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Biographical entry Sieff, Israel Moses, Lord Sieff of Brimpton (1889 - 1972)

Hon FRCS 1969; LLD Manchester 1969.

Born
4 May 1889
Died
1972
Occupation
Businessman and Economist

Details

Israel Sieff was born on 4 May 1889, and was educated at Manchester Grammar School and Manchester University. At school he met Simon Marks who had a similar upbringing - in fact he stated on the occasion of his admission to the Honorary Fellowship that it was from their parents that he and Simon had learnt the importance of helping people in distress. Their early friendship, which led naturally to their collaboration in business, was reinforced when each married the sister of the other, Israel marrying Rebecca Marks.

Israel Sieff became distinguished as an economist and was closely involved in the setting up of Political and Economic Planning. His other great interest was in scientific research, and he became an Honorary Fellow of the Weitzmann Institute. It was because the chief objectives of the College were the promotion of scientific research and the training of surgeons, thus helping people in distress, that Simon Marks and Israel Sieff became such enthusiastic supporters of the activities of the College, not only by the generous contributions of their own families towards the expenses of rebuilding the College after war damage, but also by attracting the interest of many of their business acquaintances to the same end.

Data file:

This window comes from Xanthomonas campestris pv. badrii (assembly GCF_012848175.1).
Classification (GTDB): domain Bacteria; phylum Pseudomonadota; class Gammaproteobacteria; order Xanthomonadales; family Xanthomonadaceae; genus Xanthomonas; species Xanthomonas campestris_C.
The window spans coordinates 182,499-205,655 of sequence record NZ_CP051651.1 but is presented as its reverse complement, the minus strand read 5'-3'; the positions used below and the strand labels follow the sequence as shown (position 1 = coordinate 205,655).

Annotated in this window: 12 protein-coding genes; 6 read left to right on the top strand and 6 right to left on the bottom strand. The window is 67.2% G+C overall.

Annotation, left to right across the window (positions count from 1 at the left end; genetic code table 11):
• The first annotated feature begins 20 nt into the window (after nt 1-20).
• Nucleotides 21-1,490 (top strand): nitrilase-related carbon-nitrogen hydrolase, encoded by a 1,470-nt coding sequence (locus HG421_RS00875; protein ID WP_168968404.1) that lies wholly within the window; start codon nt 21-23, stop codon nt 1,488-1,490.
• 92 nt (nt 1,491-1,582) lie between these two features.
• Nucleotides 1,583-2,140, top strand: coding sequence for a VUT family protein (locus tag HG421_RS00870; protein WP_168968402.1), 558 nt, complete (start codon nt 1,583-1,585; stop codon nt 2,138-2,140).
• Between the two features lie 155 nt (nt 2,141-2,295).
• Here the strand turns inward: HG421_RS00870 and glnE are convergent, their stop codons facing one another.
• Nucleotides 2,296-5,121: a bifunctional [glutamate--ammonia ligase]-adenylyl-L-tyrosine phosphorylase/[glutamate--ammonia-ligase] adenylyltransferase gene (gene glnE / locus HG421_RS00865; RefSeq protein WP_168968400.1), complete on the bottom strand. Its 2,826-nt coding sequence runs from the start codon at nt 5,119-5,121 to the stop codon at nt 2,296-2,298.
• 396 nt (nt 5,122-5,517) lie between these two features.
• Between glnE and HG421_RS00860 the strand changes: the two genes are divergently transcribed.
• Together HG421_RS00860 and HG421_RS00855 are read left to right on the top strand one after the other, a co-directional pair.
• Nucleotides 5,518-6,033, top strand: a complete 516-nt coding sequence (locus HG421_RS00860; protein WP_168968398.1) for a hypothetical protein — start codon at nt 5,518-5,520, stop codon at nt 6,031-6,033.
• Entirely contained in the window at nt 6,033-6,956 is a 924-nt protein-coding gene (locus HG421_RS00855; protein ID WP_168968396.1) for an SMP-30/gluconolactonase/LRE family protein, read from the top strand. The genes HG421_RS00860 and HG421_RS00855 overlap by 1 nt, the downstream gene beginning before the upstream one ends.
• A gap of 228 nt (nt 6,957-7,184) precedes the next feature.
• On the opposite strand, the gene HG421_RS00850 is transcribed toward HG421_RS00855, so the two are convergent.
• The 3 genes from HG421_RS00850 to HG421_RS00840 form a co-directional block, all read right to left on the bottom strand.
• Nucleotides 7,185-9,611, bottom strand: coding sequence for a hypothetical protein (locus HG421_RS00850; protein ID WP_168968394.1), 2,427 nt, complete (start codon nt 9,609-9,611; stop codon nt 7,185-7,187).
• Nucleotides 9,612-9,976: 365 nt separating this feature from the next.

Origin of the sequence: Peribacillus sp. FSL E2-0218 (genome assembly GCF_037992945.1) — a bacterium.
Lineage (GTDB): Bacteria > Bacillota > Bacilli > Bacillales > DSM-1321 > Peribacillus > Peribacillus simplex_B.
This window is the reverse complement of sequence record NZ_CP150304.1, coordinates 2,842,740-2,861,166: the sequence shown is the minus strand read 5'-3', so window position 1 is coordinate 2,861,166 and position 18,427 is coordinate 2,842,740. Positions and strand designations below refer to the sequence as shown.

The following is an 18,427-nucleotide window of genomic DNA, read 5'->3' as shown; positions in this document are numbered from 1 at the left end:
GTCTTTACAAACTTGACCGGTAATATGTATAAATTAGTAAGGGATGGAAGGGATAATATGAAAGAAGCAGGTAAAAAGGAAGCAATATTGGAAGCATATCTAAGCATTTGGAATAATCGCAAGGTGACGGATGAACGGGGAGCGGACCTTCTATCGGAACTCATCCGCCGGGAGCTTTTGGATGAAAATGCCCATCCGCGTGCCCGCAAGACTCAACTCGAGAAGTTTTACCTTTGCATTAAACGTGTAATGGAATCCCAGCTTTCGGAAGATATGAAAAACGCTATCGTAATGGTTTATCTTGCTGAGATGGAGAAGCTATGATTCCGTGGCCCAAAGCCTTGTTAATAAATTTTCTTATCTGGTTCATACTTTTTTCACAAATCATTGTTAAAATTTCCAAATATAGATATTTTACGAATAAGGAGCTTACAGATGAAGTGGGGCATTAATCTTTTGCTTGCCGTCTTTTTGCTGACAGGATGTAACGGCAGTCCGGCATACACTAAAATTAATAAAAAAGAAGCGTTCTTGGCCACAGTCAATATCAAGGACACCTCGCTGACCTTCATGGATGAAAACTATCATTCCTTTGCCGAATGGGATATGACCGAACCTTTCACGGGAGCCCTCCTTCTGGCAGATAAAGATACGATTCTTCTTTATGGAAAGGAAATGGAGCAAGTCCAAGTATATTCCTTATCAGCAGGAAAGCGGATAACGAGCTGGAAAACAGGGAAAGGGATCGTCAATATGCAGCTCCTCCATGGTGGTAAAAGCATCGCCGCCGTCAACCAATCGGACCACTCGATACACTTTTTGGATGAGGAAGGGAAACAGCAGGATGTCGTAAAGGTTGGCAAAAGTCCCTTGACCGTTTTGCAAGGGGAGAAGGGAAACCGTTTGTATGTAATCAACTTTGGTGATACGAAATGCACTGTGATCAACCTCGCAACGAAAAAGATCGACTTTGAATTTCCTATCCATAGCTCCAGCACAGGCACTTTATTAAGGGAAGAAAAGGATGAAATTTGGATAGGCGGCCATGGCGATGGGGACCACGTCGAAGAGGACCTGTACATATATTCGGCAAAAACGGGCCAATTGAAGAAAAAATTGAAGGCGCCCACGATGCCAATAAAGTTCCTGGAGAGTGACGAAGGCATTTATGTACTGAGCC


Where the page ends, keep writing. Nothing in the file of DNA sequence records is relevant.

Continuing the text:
In order to show their gratitude for his kindly and generous assistance the College admitted Israel Sieff to the Court of Patrons in 1966 and to the Honorary Fellowship in 1969.

Reference must also be made to Sieff's active interest in the affairs of World Jewry, for he was Vice-President of the World Jewish Congress, and Honorary President of the Zionist Federation of Great Britain and Ireland. In the course of his lifetime he contributed greatly to the agricultural and industrial development of Israel. It was for the distinguished service he rendered to so many worthy causes that he was created a Life Peer in 1966.

Yet in spite of all these honours Israel retained his delightfully modest personality which endeared him to his many friends and colleagues. He had a happy family life with his wife Rebecca and their daughter and three sons. He died in 1972.

Sources used to compile this entry: [Ann Roy Coll Surg Engl 1972, 50, 207].

The Royal College of Surgeons of England